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Cisco’s Contributions to OpenStack

With the recent news about the Cisco Edition of OpenStack, I wanted to take some time to write about the contributions Cisco has done in the OpenStack community. Cisco’s engineers have been active in many areas of OpenStack. Below is a sample of some of the work being done by engineers at Cisco.

  • Cisco has been an active participant in the Quantum community since it’s creation. Cisco presented one of the original four blueprints which lead to the creation of Quantum at the Diablo Summit. The communities continued efforts have helped to ensure Quantum’s inclusion as a core project in the OpenStack Folsom release, and Cisco has been a key part of this work. The work Cisco has done here includes having multiple engineers on the Quantum core team doing code reviews, feature work, and bug fixes.
  • Work on integrating Quantum into Horizon was initially done by engineers from Cisco. This work has led to an increased effort to expose Quantum functionality into Horizon.
  • Cisco has contributed code and leadership around unit testing and integration. This is an increasingly important area to focus on. A project as large and distributed as OpenStack benefits highly from this type of infrastructure work.
  • Cisco has had engineers working on Nova in various capacities, with a focus on Quantum integration issues and bug fixes.

In addition to these OpenStack projects, Cisco has also contributed code around some Open Source projects which OpenStack makes use of.

  • Cisco worked with Nicira engineers to integrate support for Open vSwitch into libvirt. Cisco has continued to support and enhance this work going forward.
  • Cisco has contributed bug fixes, code reviews, and some feature work on Open vSwitch.

Cisco expects to continue and increase its involvement in both OpenStack and other Open Source projects. We look forward to collaborating with you in these vibrant communities going forward!

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Cisco Edition of OpenStack

On Friday, Cisco released the Cisco Edition of OpenStack. This contains all the core OpenStack services for Essex and Folsom, along with installation scripts and other open source components to make it easier to install and run in production. Cisco has been an active participant in OpenStack since the early days of the Quantum project. During the Diablo Summit in Santa Clara in April 2012, Cisco merged it’s own NaaS proposal with other vendor and provider blueprints to create the Quantum component of OpenStack. Over the last year and a half, we’ve been significant contributors to OpenStack in the following areas:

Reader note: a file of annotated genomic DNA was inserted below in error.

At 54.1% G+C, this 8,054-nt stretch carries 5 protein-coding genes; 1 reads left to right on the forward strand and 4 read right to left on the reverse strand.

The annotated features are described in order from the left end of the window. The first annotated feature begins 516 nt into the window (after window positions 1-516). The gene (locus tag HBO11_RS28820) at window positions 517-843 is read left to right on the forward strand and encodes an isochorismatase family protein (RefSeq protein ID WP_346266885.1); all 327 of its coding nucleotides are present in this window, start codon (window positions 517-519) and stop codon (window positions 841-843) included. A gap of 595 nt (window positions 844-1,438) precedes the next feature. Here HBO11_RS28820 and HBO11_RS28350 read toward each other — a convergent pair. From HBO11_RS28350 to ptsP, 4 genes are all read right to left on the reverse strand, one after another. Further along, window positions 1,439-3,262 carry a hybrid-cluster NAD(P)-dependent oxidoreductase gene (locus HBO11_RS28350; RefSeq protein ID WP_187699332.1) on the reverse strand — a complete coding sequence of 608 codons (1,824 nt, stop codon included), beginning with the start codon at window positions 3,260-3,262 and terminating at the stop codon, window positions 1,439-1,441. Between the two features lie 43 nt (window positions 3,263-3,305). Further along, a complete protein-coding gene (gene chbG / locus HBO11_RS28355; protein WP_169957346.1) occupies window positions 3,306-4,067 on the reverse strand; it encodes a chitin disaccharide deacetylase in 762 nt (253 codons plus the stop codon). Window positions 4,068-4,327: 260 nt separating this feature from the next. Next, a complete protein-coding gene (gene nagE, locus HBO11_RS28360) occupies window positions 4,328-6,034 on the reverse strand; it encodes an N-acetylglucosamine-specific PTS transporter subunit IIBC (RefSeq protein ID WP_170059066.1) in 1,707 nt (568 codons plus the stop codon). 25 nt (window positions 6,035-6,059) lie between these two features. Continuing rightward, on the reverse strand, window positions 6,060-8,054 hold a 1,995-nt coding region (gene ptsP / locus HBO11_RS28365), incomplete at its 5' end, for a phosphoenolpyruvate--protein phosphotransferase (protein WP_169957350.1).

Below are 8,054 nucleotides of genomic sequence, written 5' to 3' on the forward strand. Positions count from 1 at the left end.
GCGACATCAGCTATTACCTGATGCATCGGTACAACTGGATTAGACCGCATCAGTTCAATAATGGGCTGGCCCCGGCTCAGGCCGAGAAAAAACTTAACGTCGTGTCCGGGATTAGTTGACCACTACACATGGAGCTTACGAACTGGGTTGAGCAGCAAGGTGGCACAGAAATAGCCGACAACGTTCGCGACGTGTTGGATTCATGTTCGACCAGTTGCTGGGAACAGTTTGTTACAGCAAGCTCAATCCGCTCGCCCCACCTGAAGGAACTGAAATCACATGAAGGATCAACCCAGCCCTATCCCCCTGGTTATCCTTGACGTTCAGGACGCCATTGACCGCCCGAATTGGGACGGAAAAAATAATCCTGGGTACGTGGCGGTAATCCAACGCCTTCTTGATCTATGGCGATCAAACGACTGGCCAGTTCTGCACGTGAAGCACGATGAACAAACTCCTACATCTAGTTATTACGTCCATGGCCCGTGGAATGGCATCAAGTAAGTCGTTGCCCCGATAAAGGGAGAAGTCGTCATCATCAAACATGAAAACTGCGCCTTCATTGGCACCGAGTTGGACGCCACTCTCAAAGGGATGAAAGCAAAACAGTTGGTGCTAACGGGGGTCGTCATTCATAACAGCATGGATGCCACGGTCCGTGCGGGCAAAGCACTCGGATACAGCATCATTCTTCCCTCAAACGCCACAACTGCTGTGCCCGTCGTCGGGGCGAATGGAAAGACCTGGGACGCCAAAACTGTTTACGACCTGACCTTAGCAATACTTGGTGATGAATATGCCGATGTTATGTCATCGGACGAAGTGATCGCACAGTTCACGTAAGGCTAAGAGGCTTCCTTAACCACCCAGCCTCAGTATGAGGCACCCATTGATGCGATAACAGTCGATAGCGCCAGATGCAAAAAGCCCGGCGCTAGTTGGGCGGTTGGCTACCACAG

• Quantum: Cisco Plugin, Linux Bridge Plugin, Extensions and L3 work
  • Horizon: Quantum integration
  • Nova: VIF drivers model
  • devstack

Where Can I Get the Cisco Edition of OpenStack Packages?

The Cisco Edition of OpenStack can be downloaded from this FTP site, and information on the packages can be found on this wiki. The packages are free and open source. The Cisco Edition of OpenStack is tested on Ubuntu 12.04 with the Cisco Nexus family of switches and Cisco UCS C Series servers. You do not need to run the Cisco Edition of OpenStack on Cisco hardware, but it is validated on this hardware configuration. The Cisco Quantum Plugin supports L2 segmentation using VLAN, and is formulated to work with both Open vSwitch as well as the Cisco Nexus sub-plugin. We are evaluating other versions of Linux (RHEL/CentOS) to be validated as the base Linux version.

Cisco Specific Additions

This edition uses Puppet (Puppet Labs) to automate the deployment of OpenStack services and in the Essex version we’ve included other software components required for running in a production setting. Work was done around service assurance. The compute monitoring stack consists of Nagios, Collectd, and Graphite. Compute performance and metric graphs have been integrated with the OpenStack Horizon dashboard. High availability is supported using the open source components ha-proxy, kickstartd and galera. As was mentioned earlier, all of the components of the Cisco Edition of OpenStack are Open Source components. We will release a similar HA version for Folsom shortly.

Cisco Edition of OpenStack: Take It For a Test Drive

We encourage you to download our OpenStack Edition and provide us with feedback. Cisco will have a strong presence at the Grizzly Summit, so please stop by our booth to get additional information on the Cisco Edition of OpenStack.

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Summary: The Architecture of Open Source Applications, Volume II